Running XP under bootcamp on an mac. Need to wipe and reinstall XP!

Because the XP partition is loaded with viri and I have given up. I the XP install disk, code numbers, etc. Anybody done this? How should I proceed? I have googled the heck out of this and no joy.

I wouldn’t touch “bootcamp” with a 10 foot pole personally. Standard x86 systems work fine and are at better price point thank you. If I did need to install OSX there’s perfectly functional hacks for that, and I’ve done so in the past.

That said I found this. Basically you can just use your XP cd like normal on a normal computer if you have less than 4 OSX partitions. If you have more than 4 then you need to hide the OSX partitions and the article tells you how.

Run “Boot Camp Assistant” and print the user guide. Follow the instructions on page 22 to remove Windows by deleting the Windows partition. Then create a new Windows partition from scratch, and reinstall XP.

Make sure that your Boot Camp Assistant is the latest version. I believe that XP service pack 3 will only install through Boot Camp 2.1, not 2.0.

Edit: although these days I’m running XP in a virtual machine instead of from a Boot Camp partition. Much more convenient.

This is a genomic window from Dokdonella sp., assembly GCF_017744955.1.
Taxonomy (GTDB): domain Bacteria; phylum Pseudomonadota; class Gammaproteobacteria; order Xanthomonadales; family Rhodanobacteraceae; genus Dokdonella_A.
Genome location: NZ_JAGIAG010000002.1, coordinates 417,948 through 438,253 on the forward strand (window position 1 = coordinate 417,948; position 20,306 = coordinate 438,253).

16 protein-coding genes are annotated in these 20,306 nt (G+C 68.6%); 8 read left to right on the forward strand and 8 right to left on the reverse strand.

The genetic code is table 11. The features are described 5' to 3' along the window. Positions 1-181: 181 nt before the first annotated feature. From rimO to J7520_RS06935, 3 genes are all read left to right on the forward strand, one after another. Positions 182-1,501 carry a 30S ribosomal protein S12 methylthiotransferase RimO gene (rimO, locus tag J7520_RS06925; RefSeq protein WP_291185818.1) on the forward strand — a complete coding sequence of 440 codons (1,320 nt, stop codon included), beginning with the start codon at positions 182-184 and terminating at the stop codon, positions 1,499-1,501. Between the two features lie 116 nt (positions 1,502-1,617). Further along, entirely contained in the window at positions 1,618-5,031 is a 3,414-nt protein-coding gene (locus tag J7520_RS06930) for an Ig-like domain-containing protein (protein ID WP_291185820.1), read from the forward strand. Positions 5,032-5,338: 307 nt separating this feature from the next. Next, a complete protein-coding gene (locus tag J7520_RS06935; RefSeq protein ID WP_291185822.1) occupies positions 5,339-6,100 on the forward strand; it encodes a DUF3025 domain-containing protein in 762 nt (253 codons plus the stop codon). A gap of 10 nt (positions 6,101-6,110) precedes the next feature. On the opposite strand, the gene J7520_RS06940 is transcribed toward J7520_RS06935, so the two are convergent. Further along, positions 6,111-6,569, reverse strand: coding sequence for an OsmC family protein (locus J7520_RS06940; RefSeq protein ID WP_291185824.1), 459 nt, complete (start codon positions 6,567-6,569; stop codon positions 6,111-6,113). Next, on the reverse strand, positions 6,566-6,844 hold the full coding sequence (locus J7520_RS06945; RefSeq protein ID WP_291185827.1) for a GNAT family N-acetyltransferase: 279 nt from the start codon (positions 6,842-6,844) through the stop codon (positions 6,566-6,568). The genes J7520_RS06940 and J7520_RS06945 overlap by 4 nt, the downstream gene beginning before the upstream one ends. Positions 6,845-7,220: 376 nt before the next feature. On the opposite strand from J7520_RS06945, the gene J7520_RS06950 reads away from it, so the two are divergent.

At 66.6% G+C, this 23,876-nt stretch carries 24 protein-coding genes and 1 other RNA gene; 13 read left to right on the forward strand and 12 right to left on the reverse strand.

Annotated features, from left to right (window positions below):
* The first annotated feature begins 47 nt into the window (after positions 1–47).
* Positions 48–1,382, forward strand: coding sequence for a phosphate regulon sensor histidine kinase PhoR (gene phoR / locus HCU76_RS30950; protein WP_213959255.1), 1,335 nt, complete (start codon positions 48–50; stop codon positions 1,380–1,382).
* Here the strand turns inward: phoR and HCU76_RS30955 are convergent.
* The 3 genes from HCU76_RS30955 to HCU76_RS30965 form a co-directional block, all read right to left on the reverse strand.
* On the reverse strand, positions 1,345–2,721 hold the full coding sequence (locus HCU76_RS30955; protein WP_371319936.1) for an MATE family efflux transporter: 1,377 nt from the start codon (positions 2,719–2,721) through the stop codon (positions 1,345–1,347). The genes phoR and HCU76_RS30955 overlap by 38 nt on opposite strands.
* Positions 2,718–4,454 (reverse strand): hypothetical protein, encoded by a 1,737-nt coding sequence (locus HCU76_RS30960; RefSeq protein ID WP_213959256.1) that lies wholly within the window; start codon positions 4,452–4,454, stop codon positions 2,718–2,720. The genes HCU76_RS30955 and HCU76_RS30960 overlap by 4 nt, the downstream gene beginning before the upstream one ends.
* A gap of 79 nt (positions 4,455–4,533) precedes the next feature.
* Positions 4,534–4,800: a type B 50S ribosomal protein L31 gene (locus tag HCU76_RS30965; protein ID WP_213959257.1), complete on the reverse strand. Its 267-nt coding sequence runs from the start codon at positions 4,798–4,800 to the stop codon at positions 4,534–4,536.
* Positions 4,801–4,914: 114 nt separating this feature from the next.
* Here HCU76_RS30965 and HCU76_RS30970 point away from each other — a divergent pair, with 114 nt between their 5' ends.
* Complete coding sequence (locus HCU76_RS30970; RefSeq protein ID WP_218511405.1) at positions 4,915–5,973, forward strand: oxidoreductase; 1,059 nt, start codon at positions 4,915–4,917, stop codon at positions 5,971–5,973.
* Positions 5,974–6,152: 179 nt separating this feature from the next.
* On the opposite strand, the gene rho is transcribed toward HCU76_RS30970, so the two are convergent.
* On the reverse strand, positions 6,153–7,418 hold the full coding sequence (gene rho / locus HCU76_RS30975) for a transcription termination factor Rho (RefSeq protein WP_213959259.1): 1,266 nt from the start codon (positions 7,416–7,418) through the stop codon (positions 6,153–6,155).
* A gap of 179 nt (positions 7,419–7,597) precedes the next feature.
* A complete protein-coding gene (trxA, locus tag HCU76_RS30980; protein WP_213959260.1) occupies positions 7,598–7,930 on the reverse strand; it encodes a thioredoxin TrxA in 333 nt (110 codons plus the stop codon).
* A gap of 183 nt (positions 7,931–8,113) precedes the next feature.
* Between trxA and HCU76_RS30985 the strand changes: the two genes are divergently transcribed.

Same here. When you run Windows or any other “guest” OS, it exists as a big file on your disk, which makes it really easy to back up and restore.

One minor caveat to this is that your user files (eg: “My Documents”) should be saved to another drive. Most VM systems let you set up a directory on the host computer’s drive that looks like a network share which serves the dual function of making them easy to back up independently from the virtual system and let them be accessed by the host computer.

Uh, I doubt very much he can get a better price point than free, since he ALREADY OWNS THE MAC AND THE COPY OF WINDOWS. I know it’s fashionable to hate Macs and all, but let’s be reasonable, shall we?

Alternatively, don’t choose. Install Boot Camp, then point either Parallels or VMWare Fusion at that partition. You can get the convenience of the virtual machine for day-to-day stuff, and still be able to boot to “real” windows if you want to play a high-end game. (And you definitely don’t want to go VM if the Mac is high-end: they’ll limit both the video card and the number of processors available to you).